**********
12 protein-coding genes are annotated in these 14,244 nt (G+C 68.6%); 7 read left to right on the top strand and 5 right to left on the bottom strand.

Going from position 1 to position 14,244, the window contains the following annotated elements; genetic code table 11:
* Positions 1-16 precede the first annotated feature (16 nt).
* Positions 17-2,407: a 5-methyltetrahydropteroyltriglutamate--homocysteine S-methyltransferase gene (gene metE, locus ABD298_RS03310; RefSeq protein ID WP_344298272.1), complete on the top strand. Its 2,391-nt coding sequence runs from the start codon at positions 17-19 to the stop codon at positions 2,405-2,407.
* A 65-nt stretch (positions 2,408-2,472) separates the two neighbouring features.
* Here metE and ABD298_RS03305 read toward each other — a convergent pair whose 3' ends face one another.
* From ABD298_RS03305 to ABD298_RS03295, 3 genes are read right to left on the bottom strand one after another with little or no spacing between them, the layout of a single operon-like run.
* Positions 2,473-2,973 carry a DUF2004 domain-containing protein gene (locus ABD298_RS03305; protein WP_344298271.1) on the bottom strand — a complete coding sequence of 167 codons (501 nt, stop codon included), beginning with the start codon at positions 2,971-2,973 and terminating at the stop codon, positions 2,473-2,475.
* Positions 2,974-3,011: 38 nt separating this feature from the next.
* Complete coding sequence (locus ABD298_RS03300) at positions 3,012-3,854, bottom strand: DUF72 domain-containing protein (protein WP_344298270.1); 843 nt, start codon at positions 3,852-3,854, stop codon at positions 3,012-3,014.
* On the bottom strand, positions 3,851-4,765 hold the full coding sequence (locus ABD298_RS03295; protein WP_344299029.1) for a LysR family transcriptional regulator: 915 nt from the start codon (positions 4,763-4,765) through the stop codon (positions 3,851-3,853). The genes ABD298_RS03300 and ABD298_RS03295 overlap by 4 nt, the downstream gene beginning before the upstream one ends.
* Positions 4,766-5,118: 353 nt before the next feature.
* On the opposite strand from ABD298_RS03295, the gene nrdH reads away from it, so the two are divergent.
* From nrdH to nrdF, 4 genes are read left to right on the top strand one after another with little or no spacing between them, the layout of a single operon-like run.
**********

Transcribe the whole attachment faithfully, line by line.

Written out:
12 protein-coding genes are annotated in these 14,244 nt (G+C 68.6%); 7 read left to right on the top strand and 5 right to left on the bottom strand.

Going from position 1 to position 14,244, the window contains the following annotated elements; genetic code table 11:
* Positions 1-16 precede the first annotated feature (16 nt).
* Positions 17-2,407: a 5-methyltetrahydropteroyltriglutamate--homocysteine S-methyltransferase gene (gene metE, locus ABD298_RS03310; RefSeq protein ID WP_344298272.1), complete on the top strand. Its 2,391-nt coding sequence runs from the start codon at positions 17-19 to the stop codon at positions 2,405-2,407.
* A 65-nt stretch (positions 2,408-2,472) separates the two neighbouring features.
* Here metE and ABD298_RS03305 read toward each other — a convergent pair whose 3' ends face one another.
* From ABD298_RS03305 to ABD298_RS03295, 3 genes are read right to left on the bottom strand one after another with little or no spacing between them, the layout of a single operon-like run.
* Positions 2,473-2,973 carry a DUF2004 domain-containing protein gene (locus ABD298_RS03305; protein WP_344298271.1) on the bottom strand — a complete coding sequence of 167 codons (501 nt, stop codon included), beginning with the start codon at positions 2,971-2,973 and terminating at the stop codon, positions 2,473-2,475.
* Positions 2,974-3,011: 38 nt separating this feature from the next.
* Complete coding sequence (locus ABD298_RS03300) at positions 3,012-3,854, bottom strand: DUF72 domain-containing protein (protein WP_344298270.1); 843 nt, start codon at positions 3,852-3,854, stop codon at positions 3,012-3,014.
* On the bottom strand, positions 3,851-4,765 hold the full coding sequence (locus ABD298_RS03295; protein WP_344299029.1) for a LysR family transcriptional regulator: 915 nt from the start codon (positions 4,763-4,765) through the stop codon (positions 3,851-3,853). The genes ABD298_RS03300 and ABD298_RS03295 overlap by 4 nt, the downstream gene beginning before the upstream one ends.
* Positions 4,766-5,118: 353 nt before the next feature.
* On the opposite strand from ABD298_RS03295, the gene nrdH reads away from it, so the two are divergent.
* From nrdH to nrdF, 4 genes are read left to right on the top strand one after another with little or no spacing between them, the layout of a single operon-like run.